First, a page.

Hyperglycaemia and Pseudomonas aeruginosa acidify cystic fibrosis airway surface liquid by elevating epithelial monocarboxylate transporter 2 dependent lactate-H+ secretion

Sci Rep. 2016 Nov 29:6:37955. doi: 10.1038/srep37955.


The cystic fibrosis (CF) airway surface liquid (ASL) provides a nutrient rich environment for bacterial growth including elevated glucose, which together with defective bacterial killing due to aberrant HCO3- transport and acidic ASL, make the CF airways susceptible to colonisation by respiratory pathogens such as Pseudomonas aeruginosa. Approximately half of adults with CF have CF related diabetes (CFRD) and this is associated with increased respiratory decline. CF ASL contains elevated lactate concentrations and hyperglycaemia can also increase ASL lactate. We show that primary human bronchial epithelial (HBE) cells secrete lactate into ASL, which is elevated in hyperglycaemia. This leads to ASL acidification in CFHBE, which could only be mimicked in non-CF HBE following HCO3- removal. Hyperglycaemia-induced changes in ASL lactate and pH were exacerbated by the presence of P. aeruginosa and were attenuated by inhibition of monocarboxylate lactate-H+ co-transporters (MCTs) with AR-C155858. We conclude that hyperglycaemia and P. aeruginosa induce a metabolic shift which increases lactate generation and efflux into ASL via epithelial MCT2 transporters. Normal airways compensate for MCT-driven H+ secretion by secreting HCO3-, a process which is dysfunctional in CF airway epithelium leading to ASL acidification and that these processes may contribute to worsening respiratory disease in CFRD.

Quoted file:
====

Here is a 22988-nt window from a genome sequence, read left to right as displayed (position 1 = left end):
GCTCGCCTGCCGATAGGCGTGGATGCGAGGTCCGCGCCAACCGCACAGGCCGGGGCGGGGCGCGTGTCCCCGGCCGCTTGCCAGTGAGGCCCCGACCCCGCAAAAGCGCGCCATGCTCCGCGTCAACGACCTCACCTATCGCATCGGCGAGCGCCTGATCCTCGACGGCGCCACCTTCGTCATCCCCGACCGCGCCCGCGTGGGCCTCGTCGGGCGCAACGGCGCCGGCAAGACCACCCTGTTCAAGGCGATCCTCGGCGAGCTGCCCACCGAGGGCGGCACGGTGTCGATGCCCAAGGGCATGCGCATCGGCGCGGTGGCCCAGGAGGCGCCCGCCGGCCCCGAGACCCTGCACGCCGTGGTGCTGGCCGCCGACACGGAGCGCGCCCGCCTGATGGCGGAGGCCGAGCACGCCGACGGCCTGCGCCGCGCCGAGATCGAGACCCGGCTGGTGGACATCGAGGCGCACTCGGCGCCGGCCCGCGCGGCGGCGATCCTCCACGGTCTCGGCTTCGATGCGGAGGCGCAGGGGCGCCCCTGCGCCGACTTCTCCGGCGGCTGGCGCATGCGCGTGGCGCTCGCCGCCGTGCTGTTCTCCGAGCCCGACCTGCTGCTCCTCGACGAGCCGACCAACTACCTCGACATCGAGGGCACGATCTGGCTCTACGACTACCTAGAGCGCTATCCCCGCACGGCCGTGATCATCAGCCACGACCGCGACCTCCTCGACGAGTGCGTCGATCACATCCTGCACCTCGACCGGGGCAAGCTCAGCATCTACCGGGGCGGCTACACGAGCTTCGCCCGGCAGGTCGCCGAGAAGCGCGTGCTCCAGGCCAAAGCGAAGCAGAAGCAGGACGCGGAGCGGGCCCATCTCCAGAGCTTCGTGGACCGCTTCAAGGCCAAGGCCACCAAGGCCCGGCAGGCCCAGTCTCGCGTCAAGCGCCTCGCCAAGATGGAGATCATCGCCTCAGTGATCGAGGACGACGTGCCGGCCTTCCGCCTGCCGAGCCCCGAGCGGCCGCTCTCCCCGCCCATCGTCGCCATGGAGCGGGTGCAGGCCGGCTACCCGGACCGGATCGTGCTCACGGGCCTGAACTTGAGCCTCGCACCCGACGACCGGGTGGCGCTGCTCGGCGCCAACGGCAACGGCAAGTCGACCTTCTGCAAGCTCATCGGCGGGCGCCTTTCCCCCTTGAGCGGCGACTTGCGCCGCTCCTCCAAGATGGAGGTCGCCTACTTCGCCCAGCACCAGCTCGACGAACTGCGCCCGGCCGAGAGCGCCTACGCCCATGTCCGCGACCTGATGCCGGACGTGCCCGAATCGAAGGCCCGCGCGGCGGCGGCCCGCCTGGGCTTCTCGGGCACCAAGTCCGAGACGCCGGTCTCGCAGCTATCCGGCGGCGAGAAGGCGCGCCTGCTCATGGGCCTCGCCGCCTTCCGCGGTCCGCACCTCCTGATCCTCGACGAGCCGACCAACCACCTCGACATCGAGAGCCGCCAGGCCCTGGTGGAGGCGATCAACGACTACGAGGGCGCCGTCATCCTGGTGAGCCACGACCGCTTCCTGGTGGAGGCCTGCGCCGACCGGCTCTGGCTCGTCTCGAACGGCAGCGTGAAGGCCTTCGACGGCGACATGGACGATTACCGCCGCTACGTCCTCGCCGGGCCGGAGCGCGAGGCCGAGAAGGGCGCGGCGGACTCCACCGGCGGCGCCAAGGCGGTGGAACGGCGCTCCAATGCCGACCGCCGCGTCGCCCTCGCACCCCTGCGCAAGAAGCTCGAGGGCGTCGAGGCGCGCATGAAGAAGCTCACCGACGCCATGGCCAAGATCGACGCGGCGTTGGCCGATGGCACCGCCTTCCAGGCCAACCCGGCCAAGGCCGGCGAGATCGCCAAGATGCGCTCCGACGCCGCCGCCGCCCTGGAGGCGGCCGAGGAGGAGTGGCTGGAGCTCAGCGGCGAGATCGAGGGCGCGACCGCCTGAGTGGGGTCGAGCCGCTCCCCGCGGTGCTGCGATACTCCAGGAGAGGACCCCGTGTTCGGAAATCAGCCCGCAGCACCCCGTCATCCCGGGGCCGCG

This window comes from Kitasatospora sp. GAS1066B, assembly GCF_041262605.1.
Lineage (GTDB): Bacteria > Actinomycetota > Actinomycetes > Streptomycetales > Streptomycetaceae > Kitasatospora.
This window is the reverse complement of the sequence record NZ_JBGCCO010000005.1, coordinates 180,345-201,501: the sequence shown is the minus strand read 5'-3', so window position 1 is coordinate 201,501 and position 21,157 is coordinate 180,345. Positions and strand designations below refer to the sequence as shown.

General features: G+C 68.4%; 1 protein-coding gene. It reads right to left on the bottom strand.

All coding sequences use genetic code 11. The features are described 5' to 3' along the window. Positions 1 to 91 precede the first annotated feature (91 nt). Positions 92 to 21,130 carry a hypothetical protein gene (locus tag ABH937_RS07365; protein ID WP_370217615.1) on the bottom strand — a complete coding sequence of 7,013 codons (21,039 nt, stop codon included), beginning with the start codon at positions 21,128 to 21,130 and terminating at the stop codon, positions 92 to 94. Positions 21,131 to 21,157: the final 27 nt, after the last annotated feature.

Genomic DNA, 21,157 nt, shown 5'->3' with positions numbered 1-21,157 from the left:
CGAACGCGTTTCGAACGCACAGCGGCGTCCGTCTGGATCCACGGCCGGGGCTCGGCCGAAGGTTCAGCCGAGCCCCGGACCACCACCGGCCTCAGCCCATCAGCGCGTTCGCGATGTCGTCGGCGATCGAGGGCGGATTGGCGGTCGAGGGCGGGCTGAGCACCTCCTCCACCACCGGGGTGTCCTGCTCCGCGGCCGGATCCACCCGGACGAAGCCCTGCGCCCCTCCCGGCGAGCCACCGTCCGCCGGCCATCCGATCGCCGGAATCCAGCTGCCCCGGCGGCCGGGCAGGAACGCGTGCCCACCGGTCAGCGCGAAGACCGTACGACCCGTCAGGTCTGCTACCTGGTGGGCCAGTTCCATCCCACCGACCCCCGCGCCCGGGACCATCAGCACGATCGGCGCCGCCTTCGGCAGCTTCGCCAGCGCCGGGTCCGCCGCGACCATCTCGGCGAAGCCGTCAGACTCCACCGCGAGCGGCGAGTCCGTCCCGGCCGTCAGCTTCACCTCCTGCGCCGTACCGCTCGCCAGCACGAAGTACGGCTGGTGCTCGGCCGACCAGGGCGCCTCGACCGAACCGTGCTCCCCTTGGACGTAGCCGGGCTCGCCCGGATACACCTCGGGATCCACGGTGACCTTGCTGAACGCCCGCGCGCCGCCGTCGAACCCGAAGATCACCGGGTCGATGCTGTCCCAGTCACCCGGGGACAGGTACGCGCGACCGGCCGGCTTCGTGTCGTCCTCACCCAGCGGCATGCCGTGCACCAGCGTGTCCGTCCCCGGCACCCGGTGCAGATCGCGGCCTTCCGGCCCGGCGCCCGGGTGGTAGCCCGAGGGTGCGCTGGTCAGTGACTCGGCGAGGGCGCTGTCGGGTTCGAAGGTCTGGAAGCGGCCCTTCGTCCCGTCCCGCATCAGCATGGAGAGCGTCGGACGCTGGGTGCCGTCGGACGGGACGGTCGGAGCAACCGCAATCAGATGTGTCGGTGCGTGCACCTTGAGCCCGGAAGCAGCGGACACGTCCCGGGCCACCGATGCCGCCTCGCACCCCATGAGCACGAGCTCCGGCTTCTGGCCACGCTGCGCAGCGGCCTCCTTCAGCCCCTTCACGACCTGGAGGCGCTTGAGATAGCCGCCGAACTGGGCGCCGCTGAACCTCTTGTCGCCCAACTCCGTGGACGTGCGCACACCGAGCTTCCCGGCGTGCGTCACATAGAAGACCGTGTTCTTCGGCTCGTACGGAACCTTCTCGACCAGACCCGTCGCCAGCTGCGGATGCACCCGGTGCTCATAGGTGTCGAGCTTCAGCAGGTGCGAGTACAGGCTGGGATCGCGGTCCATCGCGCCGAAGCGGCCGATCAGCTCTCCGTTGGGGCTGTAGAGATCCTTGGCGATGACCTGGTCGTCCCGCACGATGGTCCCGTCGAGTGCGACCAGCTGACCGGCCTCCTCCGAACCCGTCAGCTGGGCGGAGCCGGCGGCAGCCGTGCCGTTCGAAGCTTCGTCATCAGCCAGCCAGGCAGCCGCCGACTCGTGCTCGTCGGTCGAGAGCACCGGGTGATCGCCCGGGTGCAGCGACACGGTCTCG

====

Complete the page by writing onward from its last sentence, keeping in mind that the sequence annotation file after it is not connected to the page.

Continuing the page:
Publication types

  • Research Support, N.I.H., Extramural
  • Research Support, Non-U.S. Gov't

MeSH terms

  • Cells, Cultured
  • Cystic Fibrosis / metabolism
  • Cystic Fibrosis / microbiology
  • Cystic Fibrosis / pathology*
  • Epithelial Cells / metabolism
  • Epithelial Cells / pathology
  • Homeostasis
  • Humans
  • Hydrogen-Ion Concentration
  • Hyperglycemia / physiopathology*
  • Lactates / metabolism*
  • Monocarboxylic Acid Transporters / metabolism*
  • Pseudomonas Infections / metabolism
  • Pseudomonas Infections / microbiology
  • Pseudomonas Infections / pathology*
  • Pseudomonas aeruginosa / pathogenicity*
  • Respiratory Mucosa / metabolism
  • Respiratory Mucosa / pathology*


  • Lactates
  • Monocarboxylic Acid Transporters
  • SLC16A7 protein, human